In contrast, the United States system of governance is congressional, consisting of an elected House of Representatives and elected Senate. Party control over elected members is more precarious, and energetic politicians can be highly entrepreneurial, sometimes contradicting party platforms on issues. Accompanying the implicit system of checks and balances found in the governing structure (the legislative consisting of Congress and the Senate, the Executive and the Judiciary) is the development of a powerful lobbying system comprised of fiercely engaged interest groups. These features of governance affect development of immigration policies in the United States. Immigration legislation is highly visible and subject to capture and contest by interested parties. Difficulties in obtaining consensus over many diverse issues contained in a comprehensive immigration bill mean that immigration legislation has been piecemeal from the mid-1980s on, with separate acts or laws focussing solely on refugees, or on temporary workers, or on other issues such as amnesties. Within this context, it comes as no surprise that specific acts combine to produce competing results and that some issues surrounding immigration policies are subject to continual revisiting. For example, despite on-going discourse on the need to have policies that are labor focussed, family reunification remains the biggest component of immigration to the United States. American debates and legislation on temporary workers and amnesties are also reoccurring events.

In the realm of ideologies and belief systems, Canada and the United States are different yet similar. Despite on-going devolution of responsibilities to the provinces, the Canadian federal government remains more engaged in the policy and social support arenas than currently holds in the United States. These differences ultimately may reflect fundamental differences in societal values. Individualism is emphasized in the United States and collectivism in Canada, each rooted in the initial principles of nation-statehood of “life, liberty and the pursuit of happiness” for the United States, and “peace, order and good government” for Canada (Lipset 1990). Consistent with such value differences are the distinctive health care systems of the two countries, with privatized, user pay in the US versus federally funded, provincially supplied and universal health care coverage in Canada. These differences in turn affect access to health care for migrant women and their children.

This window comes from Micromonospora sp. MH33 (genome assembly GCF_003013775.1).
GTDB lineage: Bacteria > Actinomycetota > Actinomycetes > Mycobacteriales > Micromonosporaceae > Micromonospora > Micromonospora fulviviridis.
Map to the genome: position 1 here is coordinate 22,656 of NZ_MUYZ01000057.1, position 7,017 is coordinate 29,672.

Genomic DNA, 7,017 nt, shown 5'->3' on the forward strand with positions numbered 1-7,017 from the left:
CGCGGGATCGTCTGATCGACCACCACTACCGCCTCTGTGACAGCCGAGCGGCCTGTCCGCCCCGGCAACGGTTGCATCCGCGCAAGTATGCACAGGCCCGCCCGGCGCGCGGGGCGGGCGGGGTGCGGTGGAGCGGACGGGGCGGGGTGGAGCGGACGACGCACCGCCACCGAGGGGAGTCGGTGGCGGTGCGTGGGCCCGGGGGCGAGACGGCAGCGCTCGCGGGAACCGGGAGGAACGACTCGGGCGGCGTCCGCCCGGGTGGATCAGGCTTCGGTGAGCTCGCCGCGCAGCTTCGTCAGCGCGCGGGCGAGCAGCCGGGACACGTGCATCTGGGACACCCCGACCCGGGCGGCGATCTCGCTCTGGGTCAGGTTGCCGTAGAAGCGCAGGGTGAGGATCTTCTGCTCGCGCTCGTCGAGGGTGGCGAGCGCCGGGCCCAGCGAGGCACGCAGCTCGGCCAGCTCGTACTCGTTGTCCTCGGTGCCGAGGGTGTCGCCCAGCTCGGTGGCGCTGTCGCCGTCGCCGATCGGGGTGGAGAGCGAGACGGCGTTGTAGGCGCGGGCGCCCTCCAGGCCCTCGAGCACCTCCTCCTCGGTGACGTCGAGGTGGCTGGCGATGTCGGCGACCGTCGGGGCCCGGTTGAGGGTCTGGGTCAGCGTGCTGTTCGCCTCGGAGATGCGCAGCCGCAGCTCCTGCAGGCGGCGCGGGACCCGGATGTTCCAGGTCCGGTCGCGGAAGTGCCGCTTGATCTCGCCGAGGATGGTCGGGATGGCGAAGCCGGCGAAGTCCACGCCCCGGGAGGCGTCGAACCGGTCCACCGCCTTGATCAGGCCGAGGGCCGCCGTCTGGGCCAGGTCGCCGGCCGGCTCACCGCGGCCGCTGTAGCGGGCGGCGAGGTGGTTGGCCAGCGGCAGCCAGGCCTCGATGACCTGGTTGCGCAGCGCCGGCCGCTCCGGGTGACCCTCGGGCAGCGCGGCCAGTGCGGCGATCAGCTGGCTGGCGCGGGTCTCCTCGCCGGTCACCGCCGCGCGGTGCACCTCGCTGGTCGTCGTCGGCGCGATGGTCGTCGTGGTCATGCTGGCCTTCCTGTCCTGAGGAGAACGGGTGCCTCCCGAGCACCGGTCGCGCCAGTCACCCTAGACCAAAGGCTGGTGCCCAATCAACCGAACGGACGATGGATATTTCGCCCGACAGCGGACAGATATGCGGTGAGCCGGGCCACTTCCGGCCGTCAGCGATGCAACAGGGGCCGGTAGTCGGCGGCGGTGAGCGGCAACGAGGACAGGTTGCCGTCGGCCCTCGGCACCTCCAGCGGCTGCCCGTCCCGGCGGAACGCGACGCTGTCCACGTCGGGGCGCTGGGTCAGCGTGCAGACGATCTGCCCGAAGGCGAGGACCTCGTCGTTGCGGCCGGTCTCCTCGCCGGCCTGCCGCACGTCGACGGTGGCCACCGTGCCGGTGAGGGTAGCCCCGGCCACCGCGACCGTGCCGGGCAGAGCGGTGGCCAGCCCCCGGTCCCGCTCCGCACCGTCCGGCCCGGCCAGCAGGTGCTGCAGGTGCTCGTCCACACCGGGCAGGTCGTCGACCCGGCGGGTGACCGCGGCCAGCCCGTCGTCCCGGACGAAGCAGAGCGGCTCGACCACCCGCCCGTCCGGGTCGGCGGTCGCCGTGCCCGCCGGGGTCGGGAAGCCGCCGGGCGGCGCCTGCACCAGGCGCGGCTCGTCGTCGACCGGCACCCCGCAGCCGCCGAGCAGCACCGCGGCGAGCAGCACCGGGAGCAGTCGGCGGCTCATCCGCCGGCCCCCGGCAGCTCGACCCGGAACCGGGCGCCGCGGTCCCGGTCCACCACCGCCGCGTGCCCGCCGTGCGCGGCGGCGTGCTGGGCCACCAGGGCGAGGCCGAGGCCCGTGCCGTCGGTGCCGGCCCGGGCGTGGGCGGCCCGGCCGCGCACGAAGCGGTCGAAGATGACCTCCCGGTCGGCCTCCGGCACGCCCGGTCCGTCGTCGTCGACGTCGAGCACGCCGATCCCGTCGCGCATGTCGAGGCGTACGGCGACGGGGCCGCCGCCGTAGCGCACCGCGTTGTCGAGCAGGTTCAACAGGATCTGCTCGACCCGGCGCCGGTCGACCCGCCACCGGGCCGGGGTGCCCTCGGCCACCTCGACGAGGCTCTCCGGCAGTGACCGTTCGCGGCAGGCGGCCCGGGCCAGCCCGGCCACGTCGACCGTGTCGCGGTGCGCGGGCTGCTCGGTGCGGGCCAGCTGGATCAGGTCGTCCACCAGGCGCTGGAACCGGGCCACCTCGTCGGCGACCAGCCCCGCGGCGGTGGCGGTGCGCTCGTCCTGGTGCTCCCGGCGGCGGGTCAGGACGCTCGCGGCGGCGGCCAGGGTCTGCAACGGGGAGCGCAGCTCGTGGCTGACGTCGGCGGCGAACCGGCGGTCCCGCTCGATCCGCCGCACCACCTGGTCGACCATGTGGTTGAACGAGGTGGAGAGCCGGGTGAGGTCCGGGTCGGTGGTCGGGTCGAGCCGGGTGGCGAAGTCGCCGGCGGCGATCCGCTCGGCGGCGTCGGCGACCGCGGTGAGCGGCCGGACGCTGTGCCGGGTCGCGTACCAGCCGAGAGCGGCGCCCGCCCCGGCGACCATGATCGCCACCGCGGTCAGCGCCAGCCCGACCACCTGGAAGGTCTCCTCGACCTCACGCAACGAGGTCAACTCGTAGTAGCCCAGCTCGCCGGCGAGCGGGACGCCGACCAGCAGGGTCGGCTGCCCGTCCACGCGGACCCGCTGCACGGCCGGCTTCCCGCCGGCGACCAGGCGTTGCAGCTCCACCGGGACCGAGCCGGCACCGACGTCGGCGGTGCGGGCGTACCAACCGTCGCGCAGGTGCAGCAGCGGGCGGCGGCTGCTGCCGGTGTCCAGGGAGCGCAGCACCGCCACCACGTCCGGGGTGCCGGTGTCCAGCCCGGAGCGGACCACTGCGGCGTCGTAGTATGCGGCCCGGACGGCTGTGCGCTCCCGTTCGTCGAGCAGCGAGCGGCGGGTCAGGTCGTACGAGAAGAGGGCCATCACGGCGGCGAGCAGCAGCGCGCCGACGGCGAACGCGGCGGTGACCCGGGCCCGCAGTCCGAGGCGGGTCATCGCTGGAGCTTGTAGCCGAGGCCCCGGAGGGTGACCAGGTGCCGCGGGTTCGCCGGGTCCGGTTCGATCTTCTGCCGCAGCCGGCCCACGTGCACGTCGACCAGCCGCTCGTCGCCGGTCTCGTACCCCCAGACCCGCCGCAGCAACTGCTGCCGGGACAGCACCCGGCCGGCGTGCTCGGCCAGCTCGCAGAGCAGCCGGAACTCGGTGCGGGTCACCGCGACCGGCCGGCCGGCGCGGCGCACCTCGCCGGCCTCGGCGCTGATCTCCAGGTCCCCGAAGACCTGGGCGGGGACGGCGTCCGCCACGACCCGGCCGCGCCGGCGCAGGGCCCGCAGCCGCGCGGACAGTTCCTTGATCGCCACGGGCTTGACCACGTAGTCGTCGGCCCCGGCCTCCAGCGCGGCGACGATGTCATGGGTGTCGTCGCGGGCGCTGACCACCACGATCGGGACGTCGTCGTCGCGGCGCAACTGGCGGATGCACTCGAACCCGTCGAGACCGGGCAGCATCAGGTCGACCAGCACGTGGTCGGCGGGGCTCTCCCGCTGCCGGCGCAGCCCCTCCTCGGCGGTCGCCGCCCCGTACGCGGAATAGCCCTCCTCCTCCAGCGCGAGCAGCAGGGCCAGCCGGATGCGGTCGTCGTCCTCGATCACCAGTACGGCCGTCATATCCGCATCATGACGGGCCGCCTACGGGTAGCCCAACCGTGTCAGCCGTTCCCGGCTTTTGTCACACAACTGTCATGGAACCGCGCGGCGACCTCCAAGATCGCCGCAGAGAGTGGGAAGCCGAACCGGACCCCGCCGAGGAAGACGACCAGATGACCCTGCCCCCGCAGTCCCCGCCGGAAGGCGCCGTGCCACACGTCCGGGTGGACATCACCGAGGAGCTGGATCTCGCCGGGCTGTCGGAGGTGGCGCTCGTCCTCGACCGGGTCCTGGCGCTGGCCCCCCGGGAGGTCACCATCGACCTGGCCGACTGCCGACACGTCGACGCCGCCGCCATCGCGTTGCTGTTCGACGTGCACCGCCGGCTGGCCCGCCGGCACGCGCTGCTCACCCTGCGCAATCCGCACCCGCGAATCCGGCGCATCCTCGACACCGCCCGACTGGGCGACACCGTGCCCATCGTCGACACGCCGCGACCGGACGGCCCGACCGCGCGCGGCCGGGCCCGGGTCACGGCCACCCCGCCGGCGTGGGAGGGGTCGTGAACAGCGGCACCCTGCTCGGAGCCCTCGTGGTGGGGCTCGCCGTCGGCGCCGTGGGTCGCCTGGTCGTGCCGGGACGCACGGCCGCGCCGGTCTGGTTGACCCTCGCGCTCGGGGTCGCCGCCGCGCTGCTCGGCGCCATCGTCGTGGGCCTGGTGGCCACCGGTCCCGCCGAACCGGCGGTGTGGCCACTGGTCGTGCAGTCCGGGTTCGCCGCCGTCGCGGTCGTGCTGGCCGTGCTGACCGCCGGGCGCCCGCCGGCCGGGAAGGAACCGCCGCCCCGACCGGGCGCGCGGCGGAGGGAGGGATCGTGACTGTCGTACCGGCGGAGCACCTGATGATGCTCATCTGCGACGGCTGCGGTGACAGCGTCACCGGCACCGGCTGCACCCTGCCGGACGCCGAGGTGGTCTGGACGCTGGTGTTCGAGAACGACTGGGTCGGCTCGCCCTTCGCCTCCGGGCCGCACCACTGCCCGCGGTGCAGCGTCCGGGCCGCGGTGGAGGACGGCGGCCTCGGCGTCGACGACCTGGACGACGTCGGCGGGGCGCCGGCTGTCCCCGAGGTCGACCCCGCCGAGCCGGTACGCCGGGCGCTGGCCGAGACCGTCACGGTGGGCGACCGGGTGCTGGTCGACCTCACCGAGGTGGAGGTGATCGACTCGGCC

Although differences exist in governance, in policy engagement, and possibly in values, both countries are similar ideologically in two respects. First, both are described as liberal welfare states, in which safety nets are extended to members on the basis of their attachments to paid work. Second, in both, ideological, political and policy climates have shifted over the 1980s and 1990s to include neo-liberal principals that emphasize the importance of an unfettered economy, and a minimally engaged government with respect to regulating the market and providing benefits. Such neo-liberal principles and accompanying policy climates have three implications in the field of immigration generally and for immigrant women in particular. First, rules and regulations that make up migration regimes bear the imprint of neo-liberal discourse. This is seen in debates over whom to admit, which increasingly emphasize the entry of those who can contribute to the market and enhance global competitiveness. It also is evident in the encouragement of growing numbers of temporary workers, many of whom are high skilled, as well as in the increased user-fees and administrative surcharges found in both countries, but particularly in Canada.